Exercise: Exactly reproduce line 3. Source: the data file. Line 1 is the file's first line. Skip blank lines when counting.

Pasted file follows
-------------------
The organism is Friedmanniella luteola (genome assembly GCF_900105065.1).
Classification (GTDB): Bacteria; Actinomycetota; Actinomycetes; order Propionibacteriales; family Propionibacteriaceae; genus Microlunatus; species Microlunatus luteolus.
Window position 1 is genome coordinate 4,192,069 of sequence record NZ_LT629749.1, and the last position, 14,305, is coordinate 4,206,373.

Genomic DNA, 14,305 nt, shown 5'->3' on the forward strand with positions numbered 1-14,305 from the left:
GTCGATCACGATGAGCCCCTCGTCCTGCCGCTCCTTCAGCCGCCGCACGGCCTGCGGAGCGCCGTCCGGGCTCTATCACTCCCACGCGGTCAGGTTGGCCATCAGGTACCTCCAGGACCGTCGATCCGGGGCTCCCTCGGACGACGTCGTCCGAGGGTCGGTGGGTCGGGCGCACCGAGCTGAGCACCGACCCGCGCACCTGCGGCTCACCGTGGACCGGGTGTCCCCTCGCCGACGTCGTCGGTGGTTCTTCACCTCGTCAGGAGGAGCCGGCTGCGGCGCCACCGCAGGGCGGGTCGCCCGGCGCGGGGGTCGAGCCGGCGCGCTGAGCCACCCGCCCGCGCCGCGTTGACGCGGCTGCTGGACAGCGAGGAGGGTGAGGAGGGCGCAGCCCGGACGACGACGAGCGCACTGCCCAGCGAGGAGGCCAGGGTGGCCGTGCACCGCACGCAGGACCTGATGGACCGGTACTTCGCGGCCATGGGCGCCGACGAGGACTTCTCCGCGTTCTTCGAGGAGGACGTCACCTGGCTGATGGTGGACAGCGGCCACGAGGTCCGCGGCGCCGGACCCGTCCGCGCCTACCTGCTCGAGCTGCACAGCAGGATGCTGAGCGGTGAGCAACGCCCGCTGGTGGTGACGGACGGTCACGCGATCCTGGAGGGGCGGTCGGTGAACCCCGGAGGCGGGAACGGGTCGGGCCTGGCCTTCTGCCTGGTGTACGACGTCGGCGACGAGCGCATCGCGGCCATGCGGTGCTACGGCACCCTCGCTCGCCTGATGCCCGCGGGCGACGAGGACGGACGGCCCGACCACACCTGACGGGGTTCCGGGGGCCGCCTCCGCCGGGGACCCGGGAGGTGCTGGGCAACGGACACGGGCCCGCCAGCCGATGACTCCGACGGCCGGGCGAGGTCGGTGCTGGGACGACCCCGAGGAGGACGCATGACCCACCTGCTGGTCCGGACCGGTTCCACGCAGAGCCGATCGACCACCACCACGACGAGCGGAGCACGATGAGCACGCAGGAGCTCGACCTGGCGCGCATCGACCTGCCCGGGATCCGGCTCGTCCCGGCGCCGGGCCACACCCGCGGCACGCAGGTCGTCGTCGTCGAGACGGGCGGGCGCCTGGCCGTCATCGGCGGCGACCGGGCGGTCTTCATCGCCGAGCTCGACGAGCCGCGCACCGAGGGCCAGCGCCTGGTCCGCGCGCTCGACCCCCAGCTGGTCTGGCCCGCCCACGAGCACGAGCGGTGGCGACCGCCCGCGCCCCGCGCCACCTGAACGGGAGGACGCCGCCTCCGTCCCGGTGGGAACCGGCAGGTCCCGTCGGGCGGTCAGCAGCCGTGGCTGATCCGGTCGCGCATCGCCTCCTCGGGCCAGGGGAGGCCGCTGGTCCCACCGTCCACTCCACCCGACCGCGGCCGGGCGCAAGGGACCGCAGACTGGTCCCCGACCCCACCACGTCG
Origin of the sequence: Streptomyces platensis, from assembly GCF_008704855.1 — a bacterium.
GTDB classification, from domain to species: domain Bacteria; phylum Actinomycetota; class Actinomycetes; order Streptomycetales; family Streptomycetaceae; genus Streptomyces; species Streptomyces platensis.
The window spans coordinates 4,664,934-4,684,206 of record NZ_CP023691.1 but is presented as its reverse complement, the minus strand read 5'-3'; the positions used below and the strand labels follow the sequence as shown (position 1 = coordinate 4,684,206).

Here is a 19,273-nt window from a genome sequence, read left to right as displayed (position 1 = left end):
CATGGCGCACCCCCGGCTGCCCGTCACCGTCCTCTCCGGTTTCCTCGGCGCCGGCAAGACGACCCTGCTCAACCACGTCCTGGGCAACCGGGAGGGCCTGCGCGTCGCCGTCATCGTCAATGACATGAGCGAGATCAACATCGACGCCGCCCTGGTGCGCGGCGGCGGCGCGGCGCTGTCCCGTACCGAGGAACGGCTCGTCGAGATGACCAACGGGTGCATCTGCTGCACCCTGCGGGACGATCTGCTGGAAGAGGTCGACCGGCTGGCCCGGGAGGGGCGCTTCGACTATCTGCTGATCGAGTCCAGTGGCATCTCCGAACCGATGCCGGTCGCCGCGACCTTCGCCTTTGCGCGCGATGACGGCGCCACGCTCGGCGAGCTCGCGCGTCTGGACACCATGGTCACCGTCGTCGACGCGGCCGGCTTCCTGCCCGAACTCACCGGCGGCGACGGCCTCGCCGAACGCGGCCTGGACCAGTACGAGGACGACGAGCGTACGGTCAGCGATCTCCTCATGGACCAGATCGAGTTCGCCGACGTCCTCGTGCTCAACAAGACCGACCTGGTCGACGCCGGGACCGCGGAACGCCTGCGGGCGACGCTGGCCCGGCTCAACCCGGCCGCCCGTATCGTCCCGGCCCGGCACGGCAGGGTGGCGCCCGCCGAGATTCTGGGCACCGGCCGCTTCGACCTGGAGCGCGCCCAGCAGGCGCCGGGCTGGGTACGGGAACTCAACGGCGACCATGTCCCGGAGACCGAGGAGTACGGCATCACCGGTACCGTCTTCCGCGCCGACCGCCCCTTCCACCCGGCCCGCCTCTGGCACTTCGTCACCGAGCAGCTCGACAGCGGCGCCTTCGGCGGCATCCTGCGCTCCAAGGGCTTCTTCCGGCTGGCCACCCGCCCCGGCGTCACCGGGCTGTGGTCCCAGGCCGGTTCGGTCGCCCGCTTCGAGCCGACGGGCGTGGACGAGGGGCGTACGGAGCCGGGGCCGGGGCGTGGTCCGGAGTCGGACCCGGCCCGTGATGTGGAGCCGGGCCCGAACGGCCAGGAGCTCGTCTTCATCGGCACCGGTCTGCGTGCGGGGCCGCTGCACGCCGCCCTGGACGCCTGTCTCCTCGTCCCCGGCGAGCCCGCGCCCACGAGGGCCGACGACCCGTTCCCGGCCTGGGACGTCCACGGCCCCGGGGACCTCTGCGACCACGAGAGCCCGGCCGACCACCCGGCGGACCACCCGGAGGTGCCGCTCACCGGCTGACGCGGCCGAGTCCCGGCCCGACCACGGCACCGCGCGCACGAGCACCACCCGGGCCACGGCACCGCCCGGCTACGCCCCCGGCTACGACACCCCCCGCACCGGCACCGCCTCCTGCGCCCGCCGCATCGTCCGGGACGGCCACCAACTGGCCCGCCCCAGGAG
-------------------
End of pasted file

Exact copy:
Window position 1 is genome coordinate 4,192,069 of sequence record NZ_LT629749.1, and the last position, 14,305, is coordinate 4,206,373.